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History of the Apothekertrakt

Press photo © SKB, Photo: Edgar Ketzer

History of the Apothekertrakt (Apothecaries' Wing)


The Apothekertrakt (Apothecaries' Wing)

The so called Apothekertrakt of Schönbrunn Palace was built shortly after the mid-eighteenth century in the course of remodelling the hunting lodge into a residence palace. This extension of the palace complex as summer residence for Maria Theresa also included the construction of ancillary buildings in the Meidling and Hietzing direction, thus assuring provision management for the entire court household.

Several ground plans for Schönbrunn dating to the 1760s/70s show the ground-level Apothekertrakt all the way to the “Cedrat House” – where the rare citron was cultivated – and the Orangery; this is more or less identical in design to today’s building, except for the interior room arrangement.

According to nineteenth-century plans, the guards and the metalworking shop were accommodated in this wing; the courtyards are designated as “Schlosser- und Gardehof” – metalworking shop and guards courtyard; some stables, probably for the mounted guard, were connected to the Cedrathaus, which opens up onto the Orangery garden. In 1906, the so called guards wing at the palace entrance northeast of the Ehrenhof (cours d’honneur) was extended to provide modern accommodation for the guards, including the kitchen and sanitary facilities in the cellar; the Imperial Court administration leased the vacated wing to restaurant tenants, and also used it to house the court pharmacy, the Apotheke, which was probably located (presumably much smaller) in the guards’ wing.

The court pharmacy was intended in general to provide medicaments free of charge not only for the Royal Family, but also for the court servants and officials. Also after the end of the Monarchy, the pharmacy continued to operate in Schönbrunn until 1976 in the eponymous Apothekertrakt, which forms the east end of the Meidling side of the building.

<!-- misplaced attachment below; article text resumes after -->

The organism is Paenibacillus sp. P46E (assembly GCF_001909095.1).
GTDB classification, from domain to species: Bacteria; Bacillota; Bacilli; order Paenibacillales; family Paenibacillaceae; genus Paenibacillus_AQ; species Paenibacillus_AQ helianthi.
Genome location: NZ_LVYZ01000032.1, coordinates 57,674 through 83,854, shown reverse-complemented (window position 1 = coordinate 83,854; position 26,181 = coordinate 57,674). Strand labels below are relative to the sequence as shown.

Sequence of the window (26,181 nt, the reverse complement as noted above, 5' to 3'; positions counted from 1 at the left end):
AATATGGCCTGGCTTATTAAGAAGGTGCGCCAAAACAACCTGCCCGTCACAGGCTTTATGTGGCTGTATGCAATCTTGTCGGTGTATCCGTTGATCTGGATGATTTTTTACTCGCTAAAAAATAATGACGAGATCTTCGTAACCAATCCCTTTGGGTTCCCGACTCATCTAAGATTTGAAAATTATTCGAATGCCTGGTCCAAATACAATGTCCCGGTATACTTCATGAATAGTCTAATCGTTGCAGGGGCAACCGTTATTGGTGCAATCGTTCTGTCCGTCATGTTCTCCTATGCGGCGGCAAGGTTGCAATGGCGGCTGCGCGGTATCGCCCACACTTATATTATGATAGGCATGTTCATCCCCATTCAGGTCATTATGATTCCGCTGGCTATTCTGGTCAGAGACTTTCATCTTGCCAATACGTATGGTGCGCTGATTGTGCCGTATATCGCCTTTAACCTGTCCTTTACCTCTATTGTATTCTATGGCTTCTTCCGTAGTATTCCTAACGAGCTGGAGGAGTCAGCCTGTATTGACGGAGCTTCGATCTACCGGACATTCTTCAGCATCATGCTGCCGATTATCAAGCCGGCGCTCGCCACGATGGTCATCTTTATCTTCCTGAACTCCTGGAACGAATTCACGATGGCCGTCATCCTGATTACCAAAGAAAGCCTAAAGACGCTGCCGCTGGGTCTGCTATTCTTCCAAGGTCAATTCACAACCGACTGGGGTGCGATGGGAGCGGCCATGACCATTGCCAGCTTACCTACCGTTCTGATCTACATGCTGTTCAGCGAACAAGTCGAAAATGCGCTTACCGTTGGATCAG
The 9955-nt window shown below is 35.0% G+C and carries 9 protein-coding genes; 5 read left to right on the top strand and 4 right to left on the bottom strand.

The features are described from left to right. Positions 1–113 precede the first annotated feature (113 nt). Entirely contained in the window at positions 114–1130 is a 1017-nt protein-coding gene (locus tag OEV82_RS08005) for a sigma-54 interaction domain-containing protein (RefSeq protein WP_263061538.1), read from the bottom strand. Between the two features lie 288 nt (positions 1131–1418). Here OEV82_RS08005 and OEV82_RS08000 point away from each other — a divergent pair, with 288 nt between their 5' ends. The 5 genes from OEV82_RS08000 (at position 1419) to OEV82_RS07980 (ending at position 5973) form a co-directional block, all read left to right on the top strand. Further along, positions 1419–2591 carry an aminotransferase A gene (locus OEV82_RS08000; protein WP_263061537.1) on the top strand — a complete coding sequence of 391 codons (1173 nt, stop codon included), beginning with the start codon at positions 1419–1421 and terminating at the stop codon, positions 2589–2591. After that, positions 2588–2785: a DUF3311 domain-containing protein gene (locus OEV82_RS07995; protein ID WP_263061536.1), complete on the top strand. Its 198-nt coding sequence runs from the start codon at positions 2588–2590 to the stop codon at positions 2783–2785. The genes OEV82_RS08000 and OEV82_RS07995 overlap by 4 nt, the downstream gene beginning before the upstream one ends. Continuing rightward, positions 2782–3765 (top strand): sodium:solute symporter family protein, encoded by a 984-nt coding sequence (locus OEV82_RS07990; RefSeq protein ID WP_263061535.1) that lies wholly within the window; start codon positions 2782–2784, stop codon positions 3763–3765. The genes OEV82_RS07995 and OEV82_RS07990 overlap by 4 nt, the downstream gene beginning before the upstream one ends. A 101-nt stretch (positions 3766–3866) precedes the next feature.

Cedrathaus

The so called "Cedrathaus" on the east side connected to the Schönbrunn Orangery and forming the end of the Orangery garden is renowned as the sole example of its kind in the whole of Europe. Probably built at the same time as the Orangery wing, the Cedrathaus was used especially for the housing and wintering of the exceptionally valuable and frost-sensitive cedrat or citron plant(Citrus medica L.). The citron is a special variety of the citrus fruit plants and should not be confused with the ‘common’ lemon (Citrus limon L.), which is a kind of lime.

Oriented in architectural style on the Orangery, the Cedrathaus was built low in room height and depth, the smaller room volume making it easier to control the temperature with the original rear-side stove heating; hence it was better suited for housing the not only more sensitive but also smaller citron plant cultivated in the eighteenth century. However, the unusual step of creating its own house for the citron also underlines the unusually high status of the citron compared to the other numerous varieties in the Schönbrunn Orangery that were cultivated in the eighteenth century.


History and background of the citron (Citrus medica L.)

The Citrus medica was the first kind of citrus fruit known in Western antiquity. Its fragrance is comparable to cedar wood and, because of the similar usage as protectant against moths, it was originally known as kedromelon (cedar apple). Kedros was Latinised to citrus and subsequently gave the name to the entire plant species. The adjective medica indicates the ancient name of the fruit, which probably came as “median apple” from the North Indian region. It had already been cultivated in antiquity in the Persian region, namely in the kingdom of Media, before it arrived in the East Mediterranean region and thence came to Europe.

Ever since antiquity, a variety of the citron with the name etrog (Citrus medica var. Etrog) was of particular ceremonial significance in the Jewish religion at the Feast of the Tabernacles (the Jewish pilgrims feast); it was highly valued and subsequently spread throughout the Diaspora and the whole of Europe.

Much coveted and appreciated already in the Middle Ages as one of the most expensive spices, the use of the citron is indispensible today in confectionary as candied lemon peel.

 


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